Over the past few years we have seen a tremendous acceptance among our client base of the value of preparing witnesses for deposition. At the same time, many of you have expressed concern regarding the discoverability of such work (and trial consulting in general). The absence of case law on this topic is both reassuring and frustrating. We have, on occasion, referenced Stan Davis and Tom Beisecker’s 1994 article in the American Journal of Trial Advocacy (Discovering Trial Consultant Work Product: A New Way to Borrow an Adversary’s Wits?) as being perhaps the most comprehensive gathering of views on the subject.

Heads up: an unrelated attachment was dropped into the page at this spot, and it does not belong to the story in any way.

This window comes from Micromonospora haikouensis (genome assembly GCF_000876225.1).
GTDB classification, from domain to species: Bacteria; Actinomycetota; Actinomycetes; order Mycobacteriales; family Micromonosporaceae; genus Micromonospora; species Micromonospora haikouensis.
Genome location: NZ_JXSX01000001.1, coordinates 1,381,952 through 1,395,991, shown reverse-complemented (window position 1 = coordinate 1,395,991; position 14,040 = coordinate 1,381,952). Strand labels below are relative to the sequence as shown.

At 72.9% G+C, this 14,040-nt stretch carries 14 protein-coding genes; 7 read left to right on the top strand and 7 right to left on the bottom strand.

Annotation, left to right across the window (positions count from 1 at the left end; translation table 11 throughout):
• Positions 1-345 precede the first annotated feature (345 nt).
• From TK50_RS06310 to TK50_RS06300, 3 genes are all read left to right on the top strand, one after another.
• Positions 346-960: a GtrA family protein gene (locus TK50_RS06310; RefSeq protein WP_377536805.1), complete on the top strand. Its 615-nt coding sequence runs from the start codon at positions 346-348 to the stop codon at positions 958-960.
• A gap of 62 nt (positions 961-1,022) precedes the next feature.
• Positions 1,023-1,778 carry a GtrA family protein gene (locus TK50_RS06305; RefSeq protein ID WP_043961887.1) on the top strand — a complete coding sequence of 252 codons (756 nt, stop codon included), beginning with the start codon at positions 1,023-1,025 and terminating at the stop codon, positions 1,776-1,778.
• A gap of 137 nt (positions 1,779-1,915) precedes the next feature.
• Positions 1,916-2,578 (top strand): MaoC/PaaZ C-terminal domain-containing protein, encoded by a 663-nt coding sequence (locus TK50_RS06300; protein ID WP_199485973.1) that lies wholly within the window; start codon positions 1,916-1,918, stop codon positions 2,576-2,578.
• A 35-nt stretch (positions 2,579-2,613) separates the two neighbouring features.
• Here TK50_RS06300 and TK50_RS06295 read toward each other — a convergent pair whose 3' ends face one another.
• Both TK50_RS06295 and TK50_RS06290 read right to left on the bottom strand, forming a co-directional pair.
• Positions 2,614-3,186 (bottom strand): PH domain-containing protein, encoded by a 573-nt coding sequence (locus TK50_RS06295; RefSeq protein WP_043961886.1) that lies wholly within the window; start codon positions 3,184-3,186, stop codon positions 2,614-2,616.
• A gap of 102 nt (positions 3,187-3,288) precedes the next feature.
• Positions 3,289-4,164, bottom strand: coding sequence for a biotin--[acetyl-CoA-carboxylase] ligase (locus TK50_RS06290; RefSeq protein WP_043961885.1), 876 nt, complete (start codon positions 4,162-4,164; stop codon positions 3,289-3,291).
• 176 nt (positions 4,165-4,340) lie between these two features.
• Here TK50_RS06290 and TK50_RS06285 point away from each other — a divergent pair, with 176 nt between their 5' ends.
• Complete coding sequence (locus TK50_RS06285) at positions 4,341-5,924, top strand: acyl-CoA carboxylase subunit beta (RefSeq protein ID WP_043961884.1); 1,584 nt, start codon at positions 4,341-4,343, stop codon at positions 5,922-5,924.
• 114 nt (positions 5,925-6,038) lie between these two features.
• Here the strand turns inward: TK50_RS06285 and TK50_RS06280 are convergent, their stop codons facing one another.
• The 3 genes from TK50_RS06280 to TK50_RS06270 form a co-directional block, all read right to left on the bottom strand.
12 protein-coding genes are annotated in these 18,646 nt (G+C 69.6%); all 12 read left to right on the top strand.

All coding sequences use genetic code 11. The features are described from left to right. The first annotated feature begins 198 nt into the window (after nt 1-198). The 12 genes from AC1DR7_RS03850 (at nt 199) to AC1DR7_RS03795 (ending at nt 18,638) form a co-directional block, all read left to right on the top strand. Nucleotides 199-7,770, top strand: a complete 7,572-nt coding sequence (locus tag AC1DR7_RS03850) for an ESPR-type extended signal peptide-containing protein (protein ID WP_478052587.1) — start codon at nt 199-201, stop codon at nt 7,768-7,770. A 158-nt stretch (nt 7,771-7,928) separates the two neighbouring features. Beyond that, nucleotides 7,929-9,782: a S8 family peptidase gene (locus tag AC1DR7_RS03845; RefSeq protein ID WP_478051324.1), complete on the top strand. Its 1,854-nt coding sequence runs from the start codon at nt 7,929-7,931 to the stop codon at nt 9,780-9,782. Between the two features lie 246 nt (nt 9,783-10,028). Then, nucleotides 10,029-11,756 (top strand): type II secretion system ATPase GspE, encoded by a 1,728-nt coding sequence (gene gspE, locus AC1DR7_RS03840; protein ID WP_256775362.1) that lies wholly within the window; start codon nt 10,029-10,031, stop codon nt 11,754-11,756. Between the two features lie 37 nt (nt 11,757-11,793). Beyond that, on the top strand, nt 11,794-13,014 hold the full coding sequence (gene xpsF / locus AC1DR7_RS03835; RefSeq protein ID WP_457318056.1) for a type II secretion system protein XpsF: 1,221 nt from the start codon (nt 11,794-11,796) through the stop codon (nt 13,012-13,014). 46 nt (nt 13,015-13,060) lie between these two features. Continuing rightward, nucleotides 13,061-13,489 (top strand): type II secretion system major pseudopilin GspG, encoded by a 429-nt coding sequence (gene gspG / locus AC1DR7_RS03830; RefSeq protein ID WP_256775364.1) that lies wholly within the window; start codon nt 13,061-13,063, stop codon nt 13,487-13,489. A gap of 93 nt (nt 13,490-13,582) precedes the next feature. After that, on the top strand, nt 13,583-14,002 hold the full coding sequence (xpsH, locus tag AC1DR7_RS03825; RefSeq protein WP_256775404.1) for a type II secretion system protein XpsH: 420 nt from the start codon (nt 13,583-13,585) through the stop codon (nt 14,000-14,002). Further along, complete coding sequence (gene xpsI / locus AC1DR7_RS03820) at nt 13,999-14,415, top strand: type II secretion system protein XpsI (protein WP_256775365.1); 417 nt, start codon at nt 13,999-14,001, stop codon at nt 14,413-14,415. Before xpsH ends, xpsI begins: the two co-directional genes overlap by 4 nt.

We are pleased to report that the Third Circuit Court of Appeals (Judges Scirica, Ambro, and Garth) recently issued a well-reasoned opinion concluding the work product of a non-testifying trial consultant is privileged (September 2003). A senior manager and auditor of an accounting firm was asked during deposition about his interaction with a trial consultant. (The questions were very specific, suggesting the examining attorney knew in advance of the deposition that the deponent had worked with a specific consultant.) In reversing the decision of the District Court (work product doctrine should be cabined to lawyers and be strictly limited when applied to a lawyer’s agent), the Court of Appeals held that “litigation consultants retained to aid in witness preparation may qualify as non-attorneys who are protected by the work product doctrine. . . . Moreover, a litigation consultant’s advice that is based on information disclosed during private communications between a client, his attorney, and a litigation consultant may be considered ‘opinion’ work product which requires a showing of exceptional circumstances in order for it to be discoverable.” The Court of Appeals noted that in retaining a trial consultant, the accounting firm had an expectation that all counsel’s communications with him would be confidential and protected from discovery, and would not have hired him absent this belief. Having participated in frank and open discussions with counsel regarding trial themes, theories, and strategies, the trial consultant’s private communications with the lawyers and the witness merit protection under the work product doctrine, “as they reflect and implicate [the client’s] legal strategy regarding a deposition taken as part of this litigation” and are only discoverable upon a showing of rare and exceptional circumstances.